A first of its kind assessment titled “Plastic Mulching: Microplastics in Agricultural Soils,” released by environmental NGO Toxics Link today, has found a high abundance of microplastics in the soil samples that have been using plastic mulch sheets. The usage of plastic film in mulching is a recent development globally, and in India, it has been practised only for a few decades.
Mulching is a practice of covering the soil to retain the soil temperature and moisture to facilitate higher crop production. The study, which tested soil in some agricultural belts in Karnataka and Maharashtra, shockingly, found tiny plastic particles at various depths, indicating soil contamination due to the rampant use of plastic mulch sheets. Recent studies have found that microplastics are not only fatal to the human environment but have also found their way into the human blood and lungs.
30 samples were collected from mulched (areas where the plastics sheets were used to cover the soil), unmulched (areas where mulch sheets were never used before to cover the soil), and dumpsites (areas where the used mulch sheets were disposed of after their usage) from varying depths in the selected regions of Maharashtra and Karnataka.
The samples have been tested at Manipal Academy of Higher Education (MAHE), India (R&D). MPs were detected in all the soil samples. Dr Amit, Programme Coordinator, Toxics Link, elaborated, “the highest concentration of microplastics was detected in the sample from the dumpsite in Maharashtra with 87.57 pieces MPs per kg, followed by mulched sites at 15 cm in Badgaon in Maharashtra (40.46 MPs per kg) and at 0 cm in Khanapur in Karnataka (37.97 MPs per kg).” A large number of farmers used dumpsites to dispose of their used plastic mulch sheets.
Five distinct polymers were detected in the soil samples. Of which, the major polymers recorded were polyacrylamide (PA; 69.8 per cent) followed by polyethylene (PE; 11.63 per cent). The other polymers found in the samples were polypropylene (PP; 7.7 per cent), cellulose (CL; 3.87 per cent), and polyethylene terephthalate (PET; 3.87 per cent). Plastic mulch films are generally created from low-density and linear low-density polyethylene, which are not biodegradable. As per the farmers’ survey, it was observed that the practice of using plastic sheets in agricultural fields was first practised in Maharashtra, followed by Karnataka.
“Use of plastic in modern agriculture is jeopardizing the overall sustainability of our ecosystem. The plastic used for mulching is relatively thin, and the removal and recycling of these plastic films from the agricultural field are labour intensive, costly, and challenging. Consequently, it remains in the field or is dumped nearby and ultimately disintegrates into micro-particles (microplastics or MPs), accumulating in the soil. The microplastic contamination in the soil can also result in their uptake by plants or crops, affecting the environment and human health,” said Priti Banthia Mahesh, Chief Programme Coordinator, Toxics Link. A recent study has detected microplastics in human blood for the first time, with scientists uncovering the tiny particles in nearly 80 per cent of the people tested. Microplastics or MPs are tiny plastic materials less than 5 mm in diameter and are regarded as a major source of plastic pollution in the environment.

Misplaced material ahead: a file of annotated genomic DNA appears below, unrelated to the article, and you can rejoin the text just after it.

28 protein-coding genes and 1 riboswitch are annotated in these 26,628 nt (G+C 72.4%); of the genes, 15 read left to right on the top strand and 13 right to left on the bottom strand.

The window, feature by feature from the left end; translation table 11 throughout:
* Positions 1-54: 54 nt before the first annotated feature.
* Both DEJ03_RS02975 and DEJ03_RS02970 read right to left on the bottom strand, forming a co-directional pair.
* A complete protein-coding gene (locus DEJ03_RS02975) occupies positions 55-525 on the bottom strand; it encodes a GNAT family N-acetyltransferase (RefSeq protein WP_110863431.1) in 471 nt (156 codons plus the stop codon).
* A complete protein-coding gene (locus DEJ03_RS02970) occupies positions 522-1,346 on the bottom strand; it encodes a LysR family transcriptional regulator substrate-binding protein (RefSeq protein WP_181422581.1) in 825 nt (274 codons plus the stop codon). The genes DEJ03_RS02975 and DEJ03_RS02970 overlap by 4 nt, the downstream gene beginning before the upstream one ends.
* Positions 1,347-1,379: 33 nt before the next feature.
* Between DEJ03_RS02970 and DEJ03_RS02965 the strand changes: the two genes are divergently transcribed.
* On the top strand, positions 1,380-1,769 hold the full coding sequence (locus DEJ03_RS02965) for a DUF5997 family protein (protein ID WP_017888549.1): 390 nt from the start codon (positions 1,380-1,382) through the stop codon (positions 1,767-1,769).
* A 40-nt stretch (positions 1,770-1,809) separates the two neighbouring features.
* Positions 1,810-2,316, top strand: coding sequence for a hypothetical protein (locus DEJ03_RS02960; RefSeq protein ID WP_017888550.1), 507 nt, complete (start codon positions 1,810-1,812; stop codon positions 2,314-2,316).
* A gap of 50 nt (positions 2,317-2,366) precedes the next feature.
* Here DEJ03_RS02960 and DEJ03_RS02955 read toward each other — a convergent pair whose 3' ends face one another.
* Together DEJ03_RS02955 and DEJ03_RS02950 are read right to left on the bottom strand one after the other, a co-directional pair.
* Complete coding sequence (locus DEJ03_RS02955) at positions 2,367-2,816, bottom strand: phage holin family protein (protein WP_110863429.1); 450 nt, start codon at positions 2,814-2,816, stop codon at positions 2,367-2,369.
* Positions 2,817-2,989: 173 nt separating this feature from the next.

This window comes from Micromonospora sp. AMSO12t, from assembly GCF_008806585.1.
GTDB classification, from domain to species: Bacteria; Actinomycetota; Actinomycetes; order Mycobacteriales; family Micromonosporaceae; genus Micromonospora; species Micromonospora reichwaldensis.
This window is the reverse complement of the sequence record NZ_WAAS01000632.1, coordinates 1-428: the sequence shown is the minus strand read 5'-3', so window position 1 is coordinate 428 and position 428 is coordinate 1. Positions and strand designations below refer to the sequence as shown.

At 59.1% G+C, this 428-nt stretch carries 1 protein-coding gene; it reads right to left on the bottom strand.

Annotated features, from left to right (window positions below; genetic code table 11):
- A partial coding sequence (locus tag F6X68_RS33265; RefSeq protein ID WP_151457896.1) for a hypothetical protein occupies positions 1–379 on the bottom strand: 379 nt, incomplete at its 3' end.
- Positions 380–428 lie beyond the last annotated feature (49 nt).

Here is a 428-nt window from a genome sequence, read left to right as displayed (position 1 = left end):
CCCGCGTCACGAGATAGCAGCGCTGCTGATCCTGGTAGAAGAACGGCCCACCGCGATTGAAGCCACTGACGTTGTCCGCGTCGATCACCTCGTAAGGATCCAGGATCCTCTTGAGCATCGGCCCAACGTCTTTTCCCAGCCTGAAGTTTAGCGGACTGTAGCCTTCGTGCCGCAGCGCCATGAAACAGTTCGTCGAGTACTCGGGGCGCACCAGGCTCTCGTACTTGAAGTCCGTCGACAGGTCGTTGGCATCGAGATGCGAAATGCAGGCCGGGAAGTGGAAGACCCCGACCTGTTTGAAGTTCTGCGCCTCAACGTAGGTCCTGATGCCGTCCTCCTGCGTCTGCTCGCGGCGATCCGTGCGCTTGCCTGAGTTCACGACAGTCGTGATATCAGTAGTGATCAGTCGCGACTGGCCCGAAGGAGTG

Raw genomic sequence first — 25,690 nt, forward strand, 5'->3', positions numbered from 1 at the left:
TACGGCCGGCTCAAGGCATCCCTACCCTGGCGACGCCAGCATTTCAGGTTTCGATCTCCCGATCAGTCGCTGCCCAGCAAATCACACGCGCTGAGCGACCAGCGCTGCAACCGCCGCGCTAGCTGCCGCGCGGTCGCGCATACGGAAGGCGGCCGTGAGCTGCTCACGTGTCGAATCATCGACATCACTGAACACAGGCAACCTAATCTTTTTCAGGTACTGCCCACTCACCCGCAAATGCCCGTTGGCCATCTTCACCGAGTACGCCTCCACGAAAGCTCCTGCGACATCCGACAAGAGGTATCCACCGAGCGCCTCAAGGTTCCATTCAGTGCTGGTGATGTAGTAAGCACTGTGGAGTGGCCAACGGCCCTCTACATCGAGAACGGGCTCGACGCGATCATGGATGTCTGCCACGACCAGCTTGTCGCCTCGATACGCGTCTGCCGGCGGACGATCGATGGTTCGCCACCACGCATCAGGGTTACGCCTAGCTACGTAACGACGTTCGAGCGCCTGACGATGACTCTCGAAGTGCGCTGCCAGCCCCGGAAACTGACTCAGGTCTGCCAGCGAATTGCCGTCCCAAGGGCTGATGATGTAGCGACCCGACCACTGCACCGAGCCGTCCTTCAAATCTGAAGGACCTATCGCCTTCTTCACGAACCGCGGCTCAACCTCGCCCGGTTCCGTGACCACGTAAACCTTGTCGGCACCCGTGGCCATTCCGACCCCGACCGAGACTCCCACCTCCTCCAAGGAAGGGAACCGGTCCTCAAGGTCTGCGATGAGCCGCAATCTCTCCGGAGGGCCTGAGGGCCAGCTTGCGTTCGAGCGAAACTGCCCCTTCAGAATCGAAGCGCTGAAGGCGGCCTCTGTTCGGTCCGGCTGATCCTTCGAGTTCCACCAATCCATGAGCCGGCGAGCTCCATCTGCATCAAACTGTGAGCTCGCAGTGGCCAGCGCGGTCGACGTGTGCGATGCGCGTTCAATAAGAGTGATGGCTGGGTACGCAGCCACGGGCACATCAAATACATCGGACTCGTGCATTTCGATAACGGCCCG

Farmer survey done by Toxics Link in the Belgaum district of Karnataka and Kolhapur district of Maharashtra revealed that many farmers have been using plastic sheets for nearly 20 years, but more farmers are joining this trend.65 per cent of farmers disposed of these non-biodegradable plastic sheets on agricultural land or the roadside. The lack of environmentally sound disposal mechanisms results in improper handling of plastic films after the harvest, resulting in microplastic accumulation in soils.
Though the concentration of microplastics was found to be much higher in mulched soil, MPs were also detected in unmulched soil samples tested in the study. In unmulched sites, the highest concentration of 20.54 pieces per kg at 15 cm MPs was found in Aurnol, Maharashtra. In contrast, the lowest concentration of 2.83 pieces per kg was found in Hukkeri, Karnataka, at the same depth. Dr Amit added, “the run-off from mulched fields could be one reason behind the detection of MPs in unmulched fields.”
The findings also unveiled the presence of heavy metals in the soil samples. The examined agricultural soils from Karnataka and Maharashtra were polluted by high concentrations of arsenic, lead, boron, and cadmium. According to this study, the heavy metal load was heightened in the mulched soil samples, implying a potential contribution of plastic mulch sheets.
Owing to the environmental concerns of plastic mulch in the agricultural system, it is imperative to opt for alternatives to plastic film mulch. Several viable alternatives to conventional plastics like organic mulching, including straw or crop residues mulch, paper mulch, photodegradable film mulch, and biodegradable plastics, are readily available for use. “The excessive usage of plastic across multiple sectors is a substantial cause of the environmental crisis due to its non-degradable property. It is necessary to conduct more research in mulched soils across India and take corrective measures,” said Satish Sinha, Associate Director at Toxics Link. He adds, “Initiating awareness campaigns to strengthen the consciousness of farmers about the damaging effects of plastics mulch sheets on the environment is of utmost importance.”